The Natixis benefit will include a one-time $5,000 cash payment to employees once they reach five years at the company, and they’ll then receive annual payments of $1,000 dispersed through the next five years. Farrington said the company doesn’t yet know how many employees will be impacted by the new program.
PwC announced this fall it would start paying up to $10,000 in student loan debt for associates and senior associates, with anywhere from 1 to 6 years of work experience. This will be paid out directly and reach up to $1,000 a year.
“As a firm that recruits more than 11,000 new hires off campus each year, this is an opportunity to differentiate ourselves with a key talent group — millennials — and provide a meaningful way to help reduce their debt,” Tom Codd, vice chairman and U.S. human capital leader at PwC, said in a statement.
The PwC plan is being implemented by Gradifi Inc., which is a startup in Boston.
Right now the Society of Human Resources’ Management says according to its 2015 SHRM Employee Benefits Survey only 3 percent of American employers currently offer loan repayment options, but Bruce Elliot, who serves as the SHRM’s manager of compensation and benefits, says that will likely change next year.
“These companies are the canaries of the coal mine,” said Elliott. “When you are making $40,000 to $50,000 a year, it could be the difference between making rent. A 401(k) match is great, but they’ve got 40 to 45 years before they retire.”
Elliott also noted that this is a benefit that can be cut in an economic downturn, as opposed to cutting salaries. He said it’s something that’s flexible, and it isn’t going to cause the pain an employee would feel if she or he faced a salary cut. He points out. However, it’s not a feel-good benefit companies offering just to “be nice.” Rather, it’s an investment and a way companies can differentiate themselves from the completion so they can continue to access the very best of the talent pool.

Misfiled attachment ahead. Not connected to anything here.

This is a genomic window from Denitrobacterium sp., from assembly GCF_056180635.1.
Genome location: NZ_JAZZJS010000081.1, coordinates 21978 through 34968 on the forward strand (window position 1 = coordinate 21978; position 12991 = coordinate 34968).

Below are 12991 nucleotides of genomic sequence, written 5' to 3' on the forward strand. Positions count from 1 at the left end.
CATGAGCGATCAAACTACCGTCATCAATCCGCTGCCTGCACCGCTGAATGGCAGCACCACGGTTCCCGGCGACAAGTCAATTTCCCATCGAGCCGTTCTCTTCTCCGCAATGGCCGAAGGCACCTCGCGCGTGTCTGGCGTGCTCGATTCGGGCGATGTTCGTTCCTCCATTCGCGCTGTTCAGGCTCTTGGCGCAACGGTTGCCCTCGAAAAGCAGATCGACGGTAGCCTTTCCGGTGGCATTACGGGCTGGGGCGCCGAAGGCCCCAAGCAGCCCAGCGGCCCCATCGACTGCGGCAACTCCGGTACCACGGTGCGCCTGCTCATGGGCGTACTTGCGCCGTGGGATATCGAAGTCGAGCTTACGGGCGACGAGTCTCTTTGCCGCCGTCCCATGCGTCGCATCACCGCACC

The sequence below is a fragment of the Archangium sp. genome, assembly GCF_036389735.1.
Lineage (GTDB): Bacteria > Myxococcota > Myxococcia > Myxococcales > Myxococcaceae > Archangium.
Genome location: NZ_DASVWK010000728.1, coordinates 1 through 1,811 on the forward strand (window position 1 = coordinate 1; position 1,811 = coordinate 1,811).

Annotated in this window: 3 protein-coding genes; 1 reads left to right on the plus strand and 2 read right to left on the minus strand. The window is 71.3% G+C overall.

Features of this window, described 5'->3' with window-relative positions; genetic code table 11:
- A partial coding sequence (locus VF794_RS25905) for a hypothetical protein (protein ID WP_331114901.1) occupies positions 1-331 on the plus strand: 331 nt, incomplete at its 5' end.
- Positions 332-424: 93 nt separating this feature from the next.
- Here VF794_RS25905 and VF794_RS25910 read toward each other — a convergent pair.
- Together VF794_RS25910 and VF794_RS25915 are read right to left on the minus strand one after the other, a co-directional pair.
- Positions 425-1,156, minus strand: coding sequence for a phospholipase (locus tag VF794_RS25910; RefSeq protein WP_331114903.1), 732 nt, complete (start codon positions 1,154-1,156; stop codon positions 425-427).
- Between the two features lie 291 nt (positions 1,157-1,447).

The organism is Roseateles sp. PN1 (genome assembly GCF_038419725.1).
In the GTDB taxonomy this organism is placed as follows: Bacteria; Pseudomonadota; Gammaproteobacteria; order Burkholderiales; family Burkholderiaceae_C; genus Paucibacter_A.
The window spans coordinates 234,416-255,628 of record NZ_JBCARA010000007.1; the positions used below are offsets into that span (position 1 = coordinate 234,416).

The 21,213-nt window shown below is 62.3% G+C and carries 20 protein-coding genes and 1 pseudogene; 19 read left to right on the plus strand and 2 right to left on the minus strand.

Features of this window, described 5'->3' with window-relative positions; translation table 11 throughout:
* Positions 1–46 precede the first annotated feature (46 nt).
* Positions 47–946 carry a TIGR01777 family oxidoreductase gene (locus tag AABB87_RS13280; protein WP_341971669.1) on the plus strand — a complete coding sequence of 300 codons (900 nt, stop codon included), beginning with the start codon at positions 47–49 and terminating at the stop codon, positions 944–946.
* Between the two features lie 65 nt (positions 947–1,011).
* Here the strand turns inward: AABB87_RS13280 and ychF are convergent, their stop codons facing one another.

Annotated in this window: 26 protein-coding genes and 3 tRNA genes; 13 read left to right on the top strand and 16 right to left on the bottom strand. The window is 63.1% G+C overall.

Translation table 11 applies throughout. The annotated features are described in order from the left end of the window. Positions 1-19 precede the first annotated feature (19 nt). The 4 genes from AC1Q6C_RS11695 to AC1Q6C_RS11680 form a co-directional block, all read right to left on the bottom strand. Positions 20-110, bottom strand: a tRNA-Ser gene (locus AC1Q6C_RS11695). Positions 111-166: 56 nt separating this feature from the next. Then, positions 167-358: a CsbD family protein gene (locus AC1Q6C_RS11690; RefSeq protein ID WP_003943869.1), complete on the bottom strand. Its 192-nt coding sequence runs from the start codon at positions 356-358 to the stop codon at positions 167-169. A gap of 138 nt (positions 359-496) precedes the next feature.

Andrew Josuweit, CEO and president of Student Loan Hire, which is a site that helps graduates manage student loans, says the idea is only going to grow and expand in popularity.
“Our advice is, let’s kill your student loans as fast as possible, then focus on building a retirement account,” said Josuweit.
In addition to the direct payment plans being offered by companies like PwC, another new idea is offering loan refinancing reductions.
Despite the popularity and growing support for this type of benefit, in the short-term it’s expected only to impact a pretty small and elite group of employees. It’s also not without its challenges, and a big one is determining who should be eligible. Other problems include how to handle employees that have loans from various servicers, and which loans would be paid first.
Employers are now looking at how to handle the intricate details as well as the overall rollout and implementation of such a benefit, but student loan debt is expected to play a large role in how employers court talent in the coming years.